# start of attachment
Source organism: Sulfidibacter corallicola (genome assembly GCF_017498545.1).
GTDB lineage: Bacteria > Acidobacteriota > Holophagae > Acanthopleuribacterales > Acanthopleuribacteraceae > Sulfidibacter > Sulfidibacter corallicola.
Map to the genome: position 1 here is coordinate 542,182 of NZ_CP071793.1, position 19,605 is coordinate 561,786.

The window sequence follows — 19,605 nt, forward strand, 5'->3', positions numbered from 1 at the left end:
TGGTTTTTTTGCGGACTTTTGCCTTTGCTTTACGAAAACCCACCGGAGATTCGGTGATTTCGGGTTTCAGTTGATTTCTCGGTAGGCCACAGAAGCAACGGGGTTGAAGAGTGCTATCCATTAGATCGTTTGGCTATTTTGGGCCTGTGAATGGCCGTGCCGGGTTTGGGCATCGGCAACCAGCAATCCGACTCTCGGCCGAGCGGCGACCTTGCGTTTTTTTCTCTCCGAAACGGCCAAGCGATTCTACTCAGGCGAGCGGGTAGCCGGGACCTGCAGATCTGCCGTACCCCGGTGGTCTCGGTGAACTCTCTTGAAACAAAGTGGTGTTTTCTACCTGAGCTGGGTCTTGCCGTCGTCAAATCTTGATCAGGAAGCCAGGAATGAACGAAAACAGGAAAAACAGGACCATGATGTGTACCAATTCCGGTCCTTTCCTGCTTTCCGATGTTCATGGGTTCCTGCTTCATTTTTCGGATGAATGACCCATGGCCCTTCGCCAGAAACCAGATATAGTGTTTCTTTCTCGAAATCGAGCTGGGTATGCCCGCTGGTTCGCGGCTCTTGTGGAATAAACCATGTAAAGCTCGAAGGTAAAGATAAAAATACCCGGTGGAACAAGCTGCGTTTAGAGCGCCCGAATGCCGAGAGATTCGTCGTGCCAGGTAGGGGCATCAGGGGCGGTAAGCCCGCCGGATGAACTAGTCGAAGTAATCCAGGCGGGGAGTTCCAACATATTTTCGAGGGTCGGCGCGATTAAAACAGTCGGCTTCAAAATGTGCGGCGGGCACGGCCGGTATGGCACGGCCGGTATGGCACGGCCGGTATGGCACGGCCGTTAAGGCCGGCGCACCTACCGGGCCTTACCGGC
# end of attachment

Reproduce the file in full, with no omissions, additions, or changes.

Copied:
Source organism: Sulfidibacter corallicola (genome assembly GCF_017498545.1).
GTDB lineage: Bacteria > Acidobacteriota > Holophagae > Acanthopleuribacterales > Acanthopleuribacteraceae > Sulfidibacter > Sulfidibacter corallicola.
Map to the genome: position 1 here is coordinate 542,182 of NZ_CP071793.1, position 19,605 is coordinate 561,786.

The window sequence follows — 19,605 nt, forward strand, 5'->3', positions numbered from 1 at the left end:
TGGTTTTTTTGCGGACTTTTGCCTTTGCTTTACGAAAACCCACCGGAGATTCGGTGATTTCGGGTTTCAGTTGATTTCTCGGTAGGCCACAGAAGCAACGGGGTTGAAGAGTGCTATCCATTAGATCGTTTGGCTATTTTGGGCCTGTGAATGGCCGTGCCGGGTTTGGGCATCGGCAACCAGCAATCCGACTCTCGGCCGAGCGGCGACCTTGCGTTTTTTTCTCTCCGAAACGGCCAAGCGATTCTACTCAGGCGAGCGGGTAGCCGGGACCTGCAGATCTGCCGTACCCCGGTGGTCTCGGTGAACTCTCTTGAAACAAAGTGGTGTTTTCTACCTGAGCTGGGTCTTGCCGTCGTCAAATCTTGATCAGGAAGCCAGGAATGAACGAAAACAGGAAAAACAGGACCATGATGTGTACCAATTCCGGTCCTTTCCTGCTTTCCGATGTTCATGGGTTCCTGCTTCATTTTTCGGATGAATGACCCATGGCCCTTCGCCAGAAACCAGATATAGTGTTTCTTTCTCGAAATCGAGCTGGGTATGCCCGCTGGTTCGCGGCTCTTGTGGAATAAACCATGTAAAGCTCGAAGGTAAAGATAAAAATACCCGGTGGAACAAGCTGCGTTTAGAGCGCCCGAATGCCGAGAGATTCGTCGTGCCAGGTAGGGGCATCAGGGGCGGTAAGCCCGCCGGATGAACTAGTCGAAGTAATCCAGGCGGGGAGTTCCAACATATTTTCGAGGGTCGGCGCGATTAAAACAGTCGGCTTCAAAATGTGCGGCGGGCACGGCCGGTATGGCACGGCCGGTATGGCACGGCCGGTATGGCACGGCCGTTAAGGCCGGCGCACCTACCGGGCCTTACCGGC